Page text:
Birdsmouth Mast Table, by Adam Goodrum
Lou Weis: Adam loved the initial meetings with John McPhee. He was probably the only designer who called straight after the first collaborative get-together to say how much he appreciated the rigour of the process. He was also uncertain, in those initial moments, as to what an understanding of the colonial period would yield in terms of design. After working with John a little bit, and after receiving a wealth of information about furniture-making in the late 18th and early 19th centuries, Adam quickly realised that his love for mechanisms (folding furniture, for instance) was entirely matched by the industrial innovators of the period.
The Adam Goodrum design takes one of the central tools of the expansion and maintenance of the Empire (the ship mast) and turns it into a gentle jewellery-like leg mechanism for a table. We were all excited about the use of the Birdsmouth mast as one of the features of the piece. The most intense design dialogue for Adam’s piece focused on the table top design.
Several versions of the table top were done that oscillated between a modernist slab to a more ornate Chippendale-style table top. We were conscious of the fact that most high-design dining tables are usually simple sculptural forms. However, we wanted to create a table that provides dual functionality: an eating surface and storage elements.
Briggs Family Tea Service, by Trent Jansen
Lou Weis: Alongside Lucy McRae’s piece, the Briggs Family Tea Service is the most intricately handmade piece. Trent had for some time been working with the idea of a family of objects, literally conveying the aesthetic characteristics of the mother and the father, and passing these attributes on unevenly (as it happens in life) to the children.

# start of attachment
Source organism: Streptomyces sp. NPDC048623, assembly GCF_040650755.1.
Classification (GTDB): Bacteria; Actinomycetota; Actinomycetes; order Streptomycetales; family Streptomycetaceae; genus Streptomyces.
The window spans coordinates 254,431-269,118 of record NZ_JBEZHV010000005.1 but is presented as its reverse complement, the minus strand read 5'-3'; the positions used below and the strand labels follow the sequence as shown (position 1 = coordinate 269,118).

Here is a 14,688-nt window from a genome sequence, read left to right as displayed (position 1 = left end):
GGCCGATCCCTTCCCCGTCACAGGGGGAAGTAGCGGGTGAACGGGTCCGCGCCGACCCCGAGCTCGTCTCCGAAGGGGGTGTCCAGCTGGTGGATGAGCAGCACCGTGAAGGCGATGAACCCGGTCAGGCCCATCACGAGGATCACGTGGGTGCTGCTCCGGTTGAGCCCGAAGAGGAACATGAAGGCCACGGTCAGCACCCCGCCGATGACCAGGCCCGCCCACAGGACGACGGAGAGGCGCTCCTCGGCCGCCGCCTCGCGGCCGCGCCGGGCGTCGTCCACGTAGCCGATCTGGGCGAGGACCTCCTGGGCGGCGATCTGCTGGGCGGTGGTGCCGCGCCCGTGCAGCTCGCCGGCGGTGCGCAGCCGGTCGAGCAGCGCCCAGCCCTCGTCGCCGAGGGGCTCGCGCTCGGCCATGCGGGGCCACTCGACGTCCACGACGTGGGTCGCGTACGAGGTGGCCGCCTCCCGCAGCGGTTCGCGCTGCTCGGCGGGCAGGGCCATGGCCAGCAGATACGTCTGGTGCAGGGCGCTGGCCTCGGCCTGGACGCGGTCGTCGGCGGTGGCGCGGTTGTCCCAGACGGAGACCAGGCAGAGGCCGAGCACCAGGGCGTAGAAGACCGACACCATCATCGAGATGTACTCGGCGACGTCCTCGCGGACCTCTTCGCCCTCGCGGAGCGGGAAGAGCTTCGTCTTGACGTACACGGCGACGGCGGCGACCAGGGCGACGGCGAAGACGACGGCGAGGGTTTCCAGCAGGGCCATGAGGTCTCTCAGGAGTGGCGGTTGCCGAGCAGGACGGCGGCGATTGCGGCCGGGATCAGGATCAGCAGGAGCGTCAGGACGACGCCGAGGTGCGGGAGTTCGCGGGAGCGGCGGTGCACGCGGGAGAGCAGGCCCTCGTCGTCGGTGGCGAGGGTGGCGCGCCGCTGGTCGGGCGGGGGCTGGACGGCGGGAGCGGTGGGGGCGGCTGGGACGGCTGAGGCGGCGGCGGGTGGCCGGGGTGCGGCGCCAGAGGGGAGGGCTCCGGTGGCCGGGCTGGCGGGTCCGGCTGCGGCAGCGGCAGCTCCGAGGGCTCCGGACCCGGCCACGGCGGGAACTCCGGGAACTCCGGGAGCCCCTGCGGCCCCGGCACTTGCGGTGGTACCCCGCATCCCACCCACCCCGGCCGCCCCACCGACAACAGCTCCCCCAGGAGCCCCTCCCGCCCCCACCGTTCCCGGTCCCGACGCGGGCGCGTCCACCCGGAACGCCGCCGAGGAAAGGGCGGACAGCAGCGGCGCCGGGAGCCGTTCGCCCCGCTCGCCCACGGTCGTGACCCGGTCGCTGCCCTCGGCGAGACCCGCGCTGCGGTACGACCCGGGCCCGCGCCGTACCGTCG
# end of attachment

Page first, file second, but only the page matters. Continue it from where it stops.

The commission represents the marriage of George Briggs, a free settler to Tasmania, to Woretermoeteyenner of the Pairrebeenne people, and the four children they had together. The tea service represents that wild and combustive moment when British free settlers tried to establish a life for themselves on the coastlines of Tasmania, a time when Indigenous Australians of that region struggled with the rapid transformation of their entire world. It is not simply because Trent was mentored by the Marcel Wanders Studio that he has a narrative-led design practice; design for Trent is the result of passionate human relationships. I don’t think he could make an object unless it emerged from a sympathetic relationship.
Trent has a sophisticated design rationale and his passion for narrative-led design is deeply couched within a sustainability agenda. He wants the emotional connection between a person and an object to result in them keeping it for longer.
Made from lacquered bull kelp, wallaby pelt, slip cast porcelain, copper and brass, the Briggs Family Tea Service brings together the traditional water carrying vessels of both cultures. The tea service is a limited edition of five.
Hawkesbury Sandstone Collection, by Max Lamb
Lou Weis: One major focus for Broached Commission is to provide the context for international collaboration. The colonial period obviously calls for a British designer – Max Lamb was our first choice. His passionate engagement with historical materials, and the fact that he had only the most surface knowledge of Australia, made Max the perfect designer for Broached Commissions’ inaugural exhibition.
It was always Max’s intention to focus on the first few months of settlement. The focus initially was on clay – Governor Phillip sent clay samples to Wedgewood timber. But then some readings revealed that Governor Phillip had explored the river systems that lead to what is now Gosford. This pushed Max towards the creation of another quarry project, his 10th.
We set aside a month of work on the ground in Sydney to create the sandstone pieces. Initial inspections of Gosford Quarries revealed that it was unlike any of the various quarries Max had worked in before, all of which had overburden boulders. Gosford Quarries is meticulous in its preparation and maintenance of its quarries; all loose stones are buried once the quarrying is complete.
The absence of loose boulders moved the designer towards the creation of a highly refined collection of objects cut from regular ashlar blocks, each one with a direct correlation to his research on colonial period art, the necessary resourcefulness of the first colonists, and the geology and topography that is unique to Sydney.